March 24, 2014
When I asked a wise friend his thoughts about loneliness, the first words out of David Fore’s mouth were: “Being lonely is different than being alone.” David is a person who can be completely content when he is alone. He pointed out the importance of a person being his or her own best friend. He asks this question: “How can I be lonely when I am a part of all this – soaring hawks and shimmering stars?” To David the Holy Spirit is our connectedness with all that is about us.
Although loneliness definitely is different than being alone, one of the effects of loneliness is that the lonely person feels alone. He or she may be in the presence of thousands of people at a ballgame, and feel alone. He or she may be in a military unit in Afghanistan or Iraq and feel afraid, isolated, completely alone and lonely. Or a person may be in a college chemistry class with 200 other folks and feel frightened, alone and lonely. Loneliness is primarily an attitude of mind, not a statement as to how many people are in close proximity.
One of the reasons loneliness is important to take seriously is that loneliness and depression are two peas in a pod. Loneliness is a potential problem for people of all ages. But the causes, means of preventing and treatments for this state of mind that can lead in some individuals to serious depression vary from case to case.
How serious is loneliness? Pope Francis is rapidly becoming one of the world’s most respected commentators on the important issues of the day. He thinks loneliness is quite serious. Recently he said “The most serious of the evils today are youth unemployment and the loneliness of the old.”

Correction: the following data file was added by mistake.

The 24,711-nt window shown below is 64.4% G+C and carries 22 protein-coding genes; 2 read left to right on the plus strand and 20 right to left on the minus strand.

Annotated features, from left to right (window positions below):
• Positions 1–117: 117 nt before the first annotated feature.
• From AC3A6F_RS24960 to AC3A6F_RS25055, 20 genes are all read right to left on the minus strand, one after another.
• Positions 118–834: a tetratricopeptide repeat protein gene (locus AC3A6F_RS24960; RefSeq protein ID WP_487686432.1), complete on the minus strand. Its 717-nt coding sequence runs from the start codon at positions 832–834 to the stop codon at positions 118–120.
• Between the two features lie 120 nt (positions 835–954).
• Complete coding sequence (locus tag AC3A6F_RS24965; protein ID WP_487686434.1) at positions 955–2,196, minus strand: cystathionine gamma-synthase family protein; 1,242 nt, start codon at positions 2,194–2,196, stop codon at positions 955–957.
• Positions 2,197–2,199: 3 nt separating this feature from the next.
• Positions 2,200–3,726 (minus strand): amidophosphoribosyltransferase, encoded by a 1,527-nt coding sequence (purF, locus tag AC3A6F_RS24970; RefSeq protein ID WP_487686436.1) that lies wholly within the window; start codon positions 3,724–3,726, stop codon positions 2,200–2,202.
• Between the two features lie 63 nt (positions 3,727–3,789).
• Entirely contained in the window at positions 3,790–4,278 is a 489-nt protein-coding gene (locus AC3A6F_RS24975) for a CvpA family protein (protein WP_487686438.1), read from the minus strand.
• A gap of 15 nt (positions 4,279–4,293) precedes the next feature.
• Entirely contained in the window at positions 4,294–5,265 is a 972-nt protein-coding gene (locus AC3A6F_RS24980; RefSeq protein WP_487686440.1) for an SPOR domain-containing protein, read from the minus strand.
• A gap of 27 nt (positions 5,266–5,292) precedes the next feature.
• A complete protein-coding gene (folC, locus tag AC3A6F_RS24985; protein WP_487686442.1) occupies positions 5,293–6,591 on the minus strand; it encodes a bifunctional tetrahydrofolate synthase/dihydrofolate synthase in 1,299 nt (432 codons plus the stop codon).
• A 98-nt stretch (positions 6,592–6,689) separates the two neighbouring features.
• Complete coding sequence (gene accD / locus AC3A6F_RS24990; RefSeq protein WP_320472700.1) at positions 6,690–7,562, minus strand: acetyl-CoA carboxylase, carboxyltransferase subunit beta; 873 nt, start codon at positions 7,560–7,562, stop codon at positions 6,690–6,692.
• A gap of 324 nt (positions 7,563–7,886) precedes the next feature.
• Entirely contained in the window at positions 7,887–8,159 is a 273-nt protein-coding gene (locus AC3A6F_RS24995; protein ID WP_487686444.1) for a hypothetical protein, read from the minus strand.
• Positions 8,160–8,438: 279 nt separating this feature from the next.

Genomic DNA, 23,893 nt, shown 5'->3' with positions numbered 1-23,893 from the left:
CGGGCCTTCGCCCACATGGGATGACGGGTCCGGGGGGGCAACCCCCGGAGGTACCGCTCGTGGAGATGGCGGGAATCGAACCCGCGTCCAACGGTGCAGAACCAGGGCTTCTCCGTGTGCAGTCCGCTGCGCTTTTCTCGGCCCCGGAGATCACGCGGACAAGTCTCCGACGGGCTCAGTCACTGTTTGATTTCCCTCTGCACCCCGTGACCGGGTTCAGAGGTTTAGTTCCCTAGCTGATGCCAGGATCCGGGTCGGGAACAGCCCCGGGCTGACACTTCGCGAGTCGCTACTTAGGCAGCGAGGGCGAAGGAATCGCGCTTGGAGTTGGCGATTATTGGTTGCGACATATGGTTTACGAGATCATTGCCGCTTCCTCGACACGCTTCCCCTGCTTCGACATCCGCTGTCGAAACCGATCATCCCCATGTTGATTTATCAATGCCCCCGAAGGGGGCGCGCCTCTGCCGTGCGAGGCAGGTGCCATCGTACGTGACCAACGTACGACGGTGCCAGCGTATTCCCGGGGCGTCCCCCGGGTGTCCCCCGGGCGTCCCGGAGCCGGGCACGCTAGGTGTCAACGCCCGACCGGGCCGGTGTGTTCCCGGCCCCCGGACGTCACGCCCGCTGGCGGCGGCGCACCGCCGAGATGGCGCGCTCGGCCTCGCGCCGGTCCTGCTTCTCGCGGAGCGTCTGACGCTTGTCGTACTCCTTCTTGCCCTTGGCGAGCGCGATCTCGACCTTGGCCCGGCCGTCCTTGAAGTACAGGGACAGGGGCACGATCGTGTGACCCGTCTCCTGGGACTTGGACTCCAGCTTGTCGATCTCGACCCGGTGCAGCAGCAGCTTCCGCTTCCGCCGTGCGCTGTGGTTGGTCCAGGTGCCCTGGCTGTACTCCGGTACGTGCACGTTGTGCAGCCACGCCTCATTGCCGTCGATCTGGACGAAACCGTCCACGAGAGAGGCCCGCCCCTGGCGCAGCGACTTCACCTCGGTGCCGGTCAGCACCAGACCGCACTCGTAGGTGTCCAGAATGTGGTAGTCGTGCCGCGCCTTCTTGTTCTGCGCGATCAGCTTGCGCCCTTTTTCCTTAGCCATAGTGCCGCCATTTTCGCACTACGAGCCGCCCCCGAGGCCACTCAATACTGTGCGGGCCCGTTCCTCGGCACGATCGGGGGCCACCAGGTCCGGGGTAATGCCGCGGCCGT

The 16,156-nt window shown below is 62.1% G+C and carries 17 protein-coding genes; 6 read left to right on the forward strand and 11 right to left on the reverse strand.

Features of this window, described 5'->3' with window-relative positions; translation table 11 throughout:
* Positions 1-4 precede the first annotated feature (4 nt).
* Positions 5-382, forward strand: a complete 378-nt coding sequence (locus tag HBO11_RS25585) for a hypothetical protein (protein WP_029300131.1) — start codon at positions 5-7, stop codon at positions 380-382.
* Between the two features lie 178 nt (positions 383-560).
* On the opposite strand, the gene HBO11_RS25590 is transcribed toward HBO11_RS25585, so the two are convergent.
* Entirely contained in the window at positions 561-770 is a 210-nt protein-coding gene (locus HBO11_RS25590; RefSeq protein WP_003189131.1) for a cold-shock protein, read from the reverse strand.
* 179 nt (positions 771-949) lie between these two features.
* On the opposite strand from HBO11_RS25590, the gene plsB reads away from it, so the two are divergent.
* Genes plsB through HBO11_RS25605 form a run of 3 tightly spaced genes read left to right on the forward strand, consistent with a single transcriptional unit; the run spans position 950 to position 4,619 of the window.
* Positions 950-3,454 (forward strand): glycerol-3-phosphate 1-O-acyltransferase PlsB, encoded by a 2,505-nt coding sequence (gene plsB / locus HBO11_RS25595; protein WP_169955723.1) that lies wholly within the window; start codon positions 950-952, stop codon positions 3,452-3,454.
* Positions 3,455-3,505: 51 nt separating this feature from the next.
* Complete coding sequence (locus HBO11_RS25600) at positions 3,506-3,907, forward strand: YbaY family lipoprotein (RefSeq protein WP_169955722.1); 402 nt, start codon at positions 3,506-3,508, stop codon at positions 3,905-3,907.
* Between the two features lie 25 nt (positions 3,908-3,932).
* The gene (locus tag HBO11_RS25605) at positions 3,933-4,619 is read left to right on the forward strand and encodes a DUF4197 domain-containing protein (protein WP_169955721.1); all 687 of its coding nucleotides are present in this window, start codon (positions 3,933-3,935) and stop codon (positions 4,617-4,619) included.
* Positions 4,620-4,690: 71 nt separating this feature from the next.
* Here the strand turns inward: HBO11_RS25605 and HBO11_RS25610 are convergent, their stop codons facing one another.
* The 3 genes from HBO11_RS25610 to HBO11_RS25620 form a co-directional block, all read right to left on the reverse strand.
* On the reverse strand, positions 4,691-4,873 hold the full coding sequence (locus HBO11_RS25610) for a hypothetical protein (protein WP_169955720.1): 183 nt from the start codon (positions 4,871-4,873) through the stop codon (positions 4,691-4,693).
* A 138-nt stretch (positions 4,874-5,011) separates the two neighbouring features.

Among the health risks of loneliness are the following:
- Depression and suicide
- Cardiovascular disease and stroke
- Increased stress levels
- Decreased memory and learning
- Antisocial behavior
- Poor decision-making
- Alcoholism and drug abuse
- The progression of Alzheimer’s disease
- Altered brain function
- Less exercise
This list comes from John Cacioppo, co-author of the book Loneliness: Human Nature and the Need for Social Connection in an interview with U.S. News and World Report.
Next week’s column will discuss some of the things a person can do to minimize loneliness and some of the things friends, parents, children, fellow workers, physicians and nurses can do to help others suffering from the feeling of loneliness.
In the meantime, are you lonely or are you alone? How do you deal with the serious issue of loneliness? And what do you consciously do to help others who are experiencing this attitude/feeling of loneliness?
Robert A. Hatcher M.D., M.P.H.
Emeritus Professor of Gynecology and Obstetrics
Emory University School of Medicine